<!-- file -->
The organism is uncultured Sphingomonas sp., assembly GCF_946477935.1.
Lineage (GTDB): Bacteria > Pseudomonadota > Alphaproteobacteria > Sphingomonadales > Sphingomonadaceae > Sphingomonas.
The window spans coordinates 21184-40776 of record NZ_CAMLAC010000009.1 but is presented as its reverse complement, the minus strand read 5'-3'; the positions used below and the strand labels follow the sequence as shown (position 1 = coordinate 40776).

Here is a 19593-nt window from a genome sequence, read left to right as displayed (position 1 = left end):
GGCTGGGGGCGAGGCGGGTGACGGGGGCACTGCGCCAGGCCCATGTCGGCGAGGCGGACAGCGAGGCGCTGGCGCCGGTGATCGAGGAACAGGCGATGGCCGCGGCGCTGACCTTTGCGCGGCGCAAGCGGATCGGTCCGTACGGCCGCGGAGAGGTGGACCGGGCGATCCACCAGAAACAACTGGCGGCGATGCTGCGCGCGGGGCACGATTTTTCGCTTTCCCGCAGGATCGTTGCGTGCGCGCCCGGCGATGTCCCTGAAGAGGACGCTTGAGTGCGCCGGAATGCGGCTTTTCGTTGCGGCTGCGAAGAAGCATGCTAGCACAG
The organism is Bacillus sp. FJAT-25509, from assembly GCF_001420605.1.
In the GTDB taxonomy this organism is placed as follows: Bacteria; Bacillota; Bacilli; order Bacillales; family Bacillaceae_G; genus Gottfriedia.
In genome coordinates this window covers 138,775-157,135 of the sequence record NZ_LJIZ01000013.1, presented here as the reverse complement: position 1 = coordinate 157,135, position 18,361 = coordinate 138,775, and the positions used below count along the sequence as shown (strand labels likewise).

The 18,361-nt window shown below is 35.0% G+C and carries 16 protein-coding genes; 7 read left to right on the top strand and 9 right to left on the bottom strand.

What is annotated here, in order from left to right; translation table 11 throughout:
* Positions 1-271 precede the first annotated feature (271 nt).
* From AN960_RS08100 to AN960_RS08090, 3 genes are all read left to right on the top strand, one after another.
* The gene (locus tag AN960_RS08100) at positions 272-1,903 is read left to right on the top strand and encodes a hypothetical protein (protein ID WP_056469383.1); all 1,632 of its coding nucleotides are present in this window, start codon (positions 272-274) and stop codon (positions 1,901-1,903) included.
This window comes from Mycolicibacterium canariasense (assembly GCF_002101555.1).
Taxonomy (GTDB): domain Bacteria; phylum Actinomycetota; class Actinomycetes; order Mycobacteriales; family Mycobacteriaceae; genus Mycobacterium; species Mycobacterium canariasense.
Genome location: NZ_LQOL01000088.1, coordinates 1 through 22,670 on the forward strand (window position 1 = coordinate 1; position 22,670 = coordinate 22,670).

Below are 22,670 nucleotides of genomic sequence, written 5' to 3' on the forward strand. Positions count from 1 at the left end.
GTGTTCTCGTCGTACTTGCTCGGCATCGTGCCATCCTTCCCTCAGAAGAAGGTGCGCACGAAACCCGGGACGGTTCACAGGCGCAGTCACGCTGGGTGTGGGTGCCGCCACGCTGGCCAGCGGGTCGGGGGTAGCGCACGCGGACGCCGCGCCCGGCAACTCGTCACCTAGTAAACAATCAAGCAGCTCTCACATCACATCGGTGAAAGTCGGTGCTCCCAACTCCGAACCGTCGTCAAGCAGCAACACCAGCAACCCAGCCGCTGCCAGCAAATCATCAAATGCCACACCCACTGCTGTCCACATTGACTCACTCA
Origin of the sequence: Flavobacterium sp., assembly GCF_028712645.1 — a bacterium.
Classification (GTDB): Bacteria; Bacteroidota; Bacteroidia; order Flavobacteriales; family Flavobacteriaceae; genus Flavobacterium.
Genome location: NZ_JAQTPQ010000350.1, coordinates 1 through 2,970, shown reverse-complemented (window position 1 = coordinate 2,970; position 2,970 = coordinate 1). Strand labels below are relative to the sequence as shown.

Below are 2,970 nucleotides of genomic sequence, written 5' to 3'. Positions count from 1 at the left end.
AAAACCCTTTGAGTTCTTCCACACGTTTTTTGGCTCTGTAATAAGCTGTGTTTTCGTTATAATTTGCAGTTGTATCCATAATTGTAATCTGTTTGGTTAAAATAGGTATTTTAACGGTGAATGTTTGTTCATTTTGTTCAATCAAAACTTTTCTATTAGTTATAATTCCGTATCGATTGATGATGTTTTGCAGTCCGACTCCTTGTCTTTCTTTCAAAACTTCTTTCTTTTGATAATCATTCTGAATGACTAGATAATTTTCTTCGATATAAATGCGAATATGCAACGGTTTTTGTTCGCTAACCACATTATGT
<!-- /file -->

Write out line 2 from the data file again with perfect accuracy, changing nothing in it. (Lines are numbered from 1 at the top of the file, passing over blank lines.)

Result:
Lineage (GTDB): Bacteria > Pseudomonadota > Alphaproteobacteria > Sphingomonadales > Sphingomonadaceae > Sphingomonas.